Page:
I am honored to have been interviewed recently for the blog, The Most Talented People In The World. The blog, which is run by Jennifer Stoots, dares to ask, in a fast-paced, digitally dependent world, is there still a need for classic, analog ideas and education?
Few professions are dependent on a single concept or tool; while it is important to be able to work with and incorporate new technology, success in many areas still relies on a working knowledge of historical precedents, creativity and, above all, hands-on experience.
In her blog, Stoots seeks out and interviews various professionals in the arts and sciences who all have one similar and undeniable trait. They all exist and work in the digital world, but began their careers and have experience doing their same job under a completely different set of circumstances–before the job was dependent on microprocessors, digital chips and sensors. Before social networks, when you had to rely on experience and abilities over apps and computer programs. I am proud to be a small part of this project because I believe in Stoots’ mission, that you need to be educated in what you are doing, not just how to use a program that accomplishes a task. Because ultimately any knowledge base is built on generations of people before us, but an app is only as good as the programmer behind it.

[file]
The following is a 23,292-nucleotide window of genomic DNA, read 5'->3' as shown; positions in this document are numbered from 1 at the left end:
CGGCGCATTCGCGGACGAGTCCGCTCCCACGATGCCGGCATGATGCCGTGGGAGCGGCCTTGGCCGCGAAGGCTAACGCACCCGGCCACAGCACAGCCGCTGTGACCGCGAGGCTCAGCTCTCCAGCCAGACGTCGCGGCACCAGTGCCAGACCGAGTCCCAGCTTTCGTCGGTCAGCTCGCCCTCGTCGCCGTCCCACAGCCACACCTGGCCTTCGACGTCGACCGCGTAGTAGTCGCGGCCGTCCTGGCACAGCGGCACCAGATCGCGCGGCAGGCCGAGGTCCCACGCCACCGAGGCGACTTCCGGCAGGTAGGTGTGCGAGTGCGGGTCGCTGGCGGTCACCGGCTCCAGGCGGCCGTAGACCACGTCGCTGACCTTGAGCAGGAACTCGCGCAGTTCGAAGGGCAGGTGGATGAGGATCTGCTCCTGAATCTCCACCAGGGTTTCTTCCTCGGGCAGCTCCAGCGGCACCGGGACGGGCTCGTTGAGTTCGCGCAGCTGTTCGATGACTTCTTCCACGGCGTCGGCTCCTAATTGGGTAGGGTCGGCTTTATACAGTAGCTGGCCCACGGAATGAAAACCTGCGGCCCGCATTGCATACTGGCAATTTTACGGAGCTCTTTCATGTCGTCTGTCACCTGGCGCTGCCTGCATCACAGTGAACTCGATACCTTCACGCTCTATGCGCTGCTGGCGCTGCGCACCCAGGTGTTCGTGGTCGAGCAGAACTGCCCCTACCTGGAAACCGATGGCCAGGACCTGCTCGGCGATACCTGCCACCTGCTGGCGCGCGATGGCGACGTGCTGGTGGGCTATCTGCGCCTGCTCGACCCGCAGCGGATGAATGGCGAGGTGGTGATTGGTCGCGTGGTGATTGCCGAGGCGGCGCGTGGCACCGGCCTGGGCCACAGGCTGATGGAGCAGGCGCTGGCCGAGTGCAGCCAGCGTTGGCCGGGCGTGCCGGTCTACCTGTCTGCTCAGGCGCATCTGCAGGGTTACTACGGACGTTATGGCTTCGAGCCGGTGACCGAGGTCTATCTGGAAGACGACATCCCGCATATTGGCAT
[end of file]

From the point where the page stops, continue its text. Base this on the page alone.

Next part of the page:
For me, todays real-world example in photography of this phenomenon is truly apparent in the multitudes of plugins and actions that are readily available for Photoshop. Some of them are true additions to a program that has been around for a very long time, but as I’ve been working with the program since version 3 (that would be 1994!), I notice that most of the bundles available today, do things that are easily accomplished within Photoshop itself. All the hard-earned money you pay for those shortcuts doesn’t get you anything more than you already have and in some cases, limits the control you need to make the end product truly your own.